Production data will be subjected to statistical analyses with a simple paired t-test to determine if real differences occurred in the amounts and market values of harvested fruit. The final analyses will consist of economic assessments that will contrast the increased value of the harvested fruit with the increased costs of enclosure material, its supports, the pollinator bees, and the additional labor necessary to manage such a system.
In-season field days and meetings are planned for two sites; one event will be held during the first year at one farm and a second event held at one of the other two farms during the second growing season. Programs such as these in this area of Pennsylvania have historically attracted fifteen to 50 people.
The core of this project’s outreach approach will center on 1) field days/grower meetings, PASA & Mid-Atlantic Vegetable Growers conferences, workshop and in-service presentations and 2) publications; i.e. organizational newsletters, fact sheets, Internet web pages.
1) Farmer to farmer exchange will be an important feature of this project. All cooperating farmers have agreed to offer field days on their farms in conjunction with PASA’s Farm-Based Education (FBE) and Penn State Cooperative Extension programs. PASA staff, which will focus on progress and results of these projects, will coordinate two field days over the course of the timeframe outlined and other activities related to the management and operation of the host farms. These field days promote and demonstrate sustainable farming methods and this farmer-driven approach has been highly successful in implementing ecologically sound, more economically viable farming methods across Pennsylvania and the Northeast. Each year the FBE program attracts hundreds of participants to various field days and workshops that are conducted across the state. FBE is also effective in allowing the non-farm community to experience first hand the complex dynamics of an actual farming operation – creating greater support for farmers and our food system. PASA recognizes the critical importance of this type of education and has over fifteen years of experience organizing these types of events.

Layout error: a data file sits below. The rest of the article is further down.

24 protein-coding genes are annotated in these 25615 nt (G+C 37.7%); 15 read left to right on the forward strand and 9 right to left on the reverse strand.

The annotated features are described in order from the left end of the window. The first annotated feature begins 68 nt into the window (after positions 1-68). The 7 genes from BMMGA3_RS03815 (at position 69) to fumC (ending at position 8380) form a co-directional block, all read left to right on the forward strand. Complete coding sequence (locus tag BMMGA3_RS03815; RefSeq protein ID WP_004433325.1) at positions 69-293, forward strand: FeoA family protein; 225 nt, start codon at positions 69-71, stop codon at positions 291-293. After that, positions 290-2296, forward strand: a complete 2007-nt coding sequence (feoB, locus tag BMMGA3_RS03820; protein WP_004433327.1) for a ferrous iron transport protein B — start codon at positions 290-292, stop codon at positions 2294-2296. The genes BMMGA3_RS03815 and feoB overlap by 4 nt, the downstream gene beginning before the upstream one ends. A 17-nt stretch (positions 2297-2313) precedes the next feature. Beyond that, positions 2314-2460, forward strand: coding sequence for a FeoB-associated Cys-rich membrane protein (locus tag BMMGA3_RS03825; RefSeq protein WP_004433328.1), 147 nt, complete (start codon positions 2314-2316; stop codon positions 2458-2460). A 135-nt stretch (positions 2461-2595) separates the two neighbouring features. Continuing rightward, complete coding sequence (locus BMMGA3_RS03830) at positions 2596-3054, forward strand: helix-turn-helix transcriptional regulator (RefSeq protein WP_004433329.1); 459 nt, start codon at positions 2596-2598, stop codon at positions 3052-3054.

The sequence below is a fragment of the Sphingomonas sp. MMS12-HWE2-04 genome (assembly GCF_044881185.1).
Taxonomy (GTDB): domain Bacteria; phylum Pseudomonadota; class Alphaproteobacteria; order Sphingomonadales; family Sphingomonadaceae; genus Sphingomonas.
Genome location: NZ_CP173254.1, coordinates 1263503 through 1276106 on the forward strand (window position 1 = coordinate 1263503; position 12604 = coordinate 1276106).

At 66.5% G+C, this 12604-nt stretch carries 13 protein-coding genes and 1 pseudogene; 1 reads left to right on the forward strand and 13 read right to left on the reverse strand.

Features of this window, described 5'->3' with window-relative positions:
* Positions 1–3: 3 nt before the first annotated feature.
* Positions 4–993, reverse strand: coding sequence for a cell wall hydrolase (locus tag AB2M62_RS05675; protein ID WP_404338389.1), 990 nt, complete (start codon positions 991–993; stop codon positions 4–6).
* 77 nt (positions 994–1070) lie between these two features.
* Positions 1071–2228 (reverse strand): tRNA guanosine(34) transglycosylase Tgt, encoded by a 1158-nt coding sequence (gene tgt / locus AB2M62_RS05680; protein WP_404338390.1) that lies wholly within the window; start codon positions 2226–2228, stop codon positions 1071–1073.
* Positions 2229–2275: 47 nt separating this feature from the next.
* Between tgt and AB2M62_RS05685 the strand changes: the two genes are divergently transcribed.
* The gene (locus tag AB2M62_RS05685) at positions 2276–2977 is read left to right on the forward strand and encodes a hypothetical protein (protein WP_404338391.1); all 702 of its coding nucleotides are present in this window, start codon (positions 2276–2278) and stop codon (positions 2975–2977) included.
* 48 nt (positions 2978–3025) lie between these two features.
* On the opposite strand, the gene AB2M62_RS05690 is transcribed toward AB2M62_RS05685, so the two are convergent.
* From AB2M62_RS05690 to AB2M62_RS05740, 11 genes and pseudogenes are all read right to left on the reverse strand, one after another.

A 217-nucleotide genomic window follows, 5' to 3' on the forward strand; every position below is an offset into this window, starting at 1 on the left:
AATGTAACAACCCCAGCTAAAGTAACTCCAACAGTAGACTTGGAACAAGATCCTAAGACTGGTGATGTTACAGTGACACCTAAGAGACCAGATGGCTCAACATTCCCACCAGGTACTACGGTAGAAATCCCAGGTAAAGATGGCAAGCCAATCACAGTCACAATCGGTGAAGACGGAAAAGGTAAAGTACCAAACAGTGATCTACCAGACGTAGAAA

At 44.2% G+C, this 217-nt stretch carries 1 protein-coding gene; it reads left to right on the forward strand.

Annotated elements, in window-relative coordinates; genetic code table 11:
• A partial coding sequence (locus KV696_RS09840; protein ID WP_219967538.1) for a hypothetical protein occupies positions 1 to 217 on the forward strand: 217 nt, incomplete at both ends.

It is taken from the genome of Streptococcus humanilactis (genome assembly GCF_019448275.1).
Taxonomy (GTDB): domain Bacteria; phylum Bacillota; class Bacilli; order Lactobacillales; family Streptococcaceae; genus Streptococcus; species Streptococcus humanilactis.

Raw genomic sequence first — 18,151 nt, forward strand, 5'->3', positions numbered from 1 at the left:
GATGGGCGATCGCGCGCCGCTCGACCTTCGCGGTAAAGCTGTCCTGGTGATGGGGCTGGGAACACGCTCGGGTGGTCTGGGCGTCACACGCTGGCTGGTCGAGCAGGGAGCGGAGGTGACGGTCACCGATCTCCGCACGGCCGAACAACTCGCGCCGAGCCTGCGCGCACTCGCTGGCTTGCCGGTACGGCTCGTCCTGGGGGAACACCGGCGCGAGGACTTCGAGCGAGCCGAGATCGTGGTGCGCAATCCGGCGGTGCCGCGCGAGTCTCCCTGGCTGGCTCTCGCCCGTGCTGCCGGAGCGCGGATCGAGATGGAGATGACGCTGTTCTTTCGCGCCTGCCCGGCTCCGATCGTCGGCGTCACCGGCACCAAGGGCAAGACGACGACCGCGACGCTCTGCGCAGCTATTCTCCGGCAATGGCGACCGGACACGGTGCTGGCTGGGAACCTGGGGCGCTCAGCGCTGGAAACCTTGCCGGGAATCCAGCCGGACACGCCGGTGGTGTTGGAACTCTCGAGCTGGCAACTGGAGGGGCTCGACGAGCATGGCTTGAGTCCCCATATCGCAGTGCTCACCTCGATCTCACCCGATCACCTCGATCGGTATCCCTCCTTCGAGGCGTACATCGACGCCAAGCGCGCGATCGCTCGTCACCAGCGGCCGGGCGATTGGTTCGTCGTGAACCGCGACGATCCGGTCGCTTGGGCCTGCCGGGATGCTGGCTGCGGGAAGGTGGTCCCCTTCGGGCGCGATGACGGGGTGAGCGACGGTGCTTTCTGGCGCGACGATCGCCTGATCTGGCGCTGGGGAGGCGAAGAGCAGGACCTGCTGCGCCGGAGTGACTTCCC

Planned outreach will also include offering a conference workshop at PASA’s annual Farming for the Future conference. This forum will enable those who were unable to attend field days to learn about project results and to participate in discussions about them. This conference attracts participants from across the country and has grown to be regularly attended by over 1,700 people, a group that includes growers, food processors and consumers. Presentations at other locations include the Susquehanna Vegetable Growers and Mid-Atlantic Vegetable Growers meetings, which will attract approximately 300 people respectively.
2) Outreach will also utilize paper and electronic publications already offered by PASA and Penn State University. They will include publication of progress and results in PASA’s Passages newsletter, Penn State’s Sustainable Ag Newsletter and the Extension Vegetable Gazette. Efforts will also be made to reach out to other sustainable agriculture organizations to find other venues to share information and to reach the widest audience possible. Other avenues for outreach include offering information and resources on PASA’s and various Penn State web pages to showcase numerous on-farm research projects being conducted in Pennsylvania.